Some try to build their own, but quickly run out of runway and mental fortitude.

It’s a broken system, and we need to rebuild it.

First it requires a product.

The product needs to be for two groups—the founders and the investors.

It starts with the infrastructure required to reduce the risk of being a founder which in turn attracts more of the brightest minds to the job itself. At the same time, the product also has to be an investment vehicle that attracts a new type of customer to early-stage VC.

Lots More

What A Drag It Is

America Feels Old


JAN 29, 2024

Since 2019, America’s population has grown by 7.8 million. Yet, the US now has 2.7 million fewer kids under 15 than it did in 2019. Meanwhile, there are now 7.1 million more Americans 65-80 than five years ago. America now has half a million fewer people under 40 than it did in 2019 and almost 8.4 million more people over 40.

Because of the sheer size of the Baby Boomer Generation and the fact that younger Americans have pulled out on having kids, in the last five years, America has gotten old - not just compared to itself, but also compared to the rest of the world.

In 2019, 63% of the world’s population was under 40. Now, 64% of the people of the planet are 39 or younger. In short:

Over the last half-decade the world has gotten one percent younger and America has gotten one percent older.

One percent may seem small. However, the consequences of this demographic shift are consequential. For countries like the US, the UK, France, Italy, Germany, and Japan, with aging populations where the number of people over 60 is growing faster than the number of people under 15, the coming years will be filled with challenges brought on by their age: Workforce shortages, inverted dependency ratios where a diminishing tax-base struggles to fund a widening social safety net, health care infrastructures ill-equipped to deal with increased demand. As the world’s wealthiest and most powerful nations continue to age faster than they reproduce, expect these issues to get increased and more urgent attention.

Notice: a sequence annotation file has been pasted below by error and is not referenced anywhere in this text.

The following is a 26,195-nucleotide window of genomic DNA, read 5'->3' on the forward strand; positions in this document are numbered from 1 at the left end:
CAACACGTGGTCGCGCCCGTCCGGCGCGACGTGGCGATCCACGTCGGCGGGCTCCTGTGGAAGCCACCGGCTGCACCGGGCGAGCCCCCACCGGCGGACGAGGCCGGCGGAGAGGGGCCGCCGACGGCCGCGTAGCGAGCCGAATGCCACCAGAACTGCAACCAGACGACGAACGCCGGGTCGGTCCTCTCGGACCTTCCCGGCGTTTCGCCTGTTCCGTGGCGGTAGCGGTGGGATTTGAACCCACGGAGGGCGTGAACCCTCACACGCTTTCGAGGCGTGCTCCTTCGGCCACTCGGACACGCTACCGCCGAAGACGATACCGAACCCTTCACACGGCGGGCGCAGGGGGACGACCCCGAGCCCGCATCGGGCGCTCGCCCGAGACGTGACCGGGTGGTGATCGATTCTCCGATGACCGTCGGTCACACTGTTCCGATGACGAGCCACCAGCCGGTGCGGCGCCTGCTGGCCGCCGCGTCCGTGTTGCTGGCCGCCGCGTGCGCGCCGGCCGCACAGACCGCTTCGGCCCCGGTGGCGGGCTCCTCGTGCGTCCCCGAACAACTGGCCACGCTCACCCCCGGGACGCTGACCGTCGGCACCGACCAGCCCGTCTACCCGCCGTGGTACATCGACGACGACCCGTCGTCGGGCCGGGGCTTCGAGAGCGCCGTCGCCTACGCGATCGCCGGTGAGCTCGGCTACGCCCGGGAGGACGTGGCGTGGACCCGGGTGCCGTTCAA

After decades of aging down, the US population is now aging up quickly. In 2000, 58% of the US population was under 40 years old. Now just a slim majority of 51% is under 40. The impacts of this rapid maturation can be felt throughout our culture, but perhaps nowhere as dramatically as in America’s Media and Tech industries.

Over the last half century (but for some intermittent challenges from Japan and China), the US has led the world in entertainment and technology, setting the standard for the world’s consumption of Media. While many TVs and phones are manufactured in other countries, most of the systems, software, and vision for these products has come from America - and the entertainment consumed on these devices has been, for many decades, the United States’ most notable export.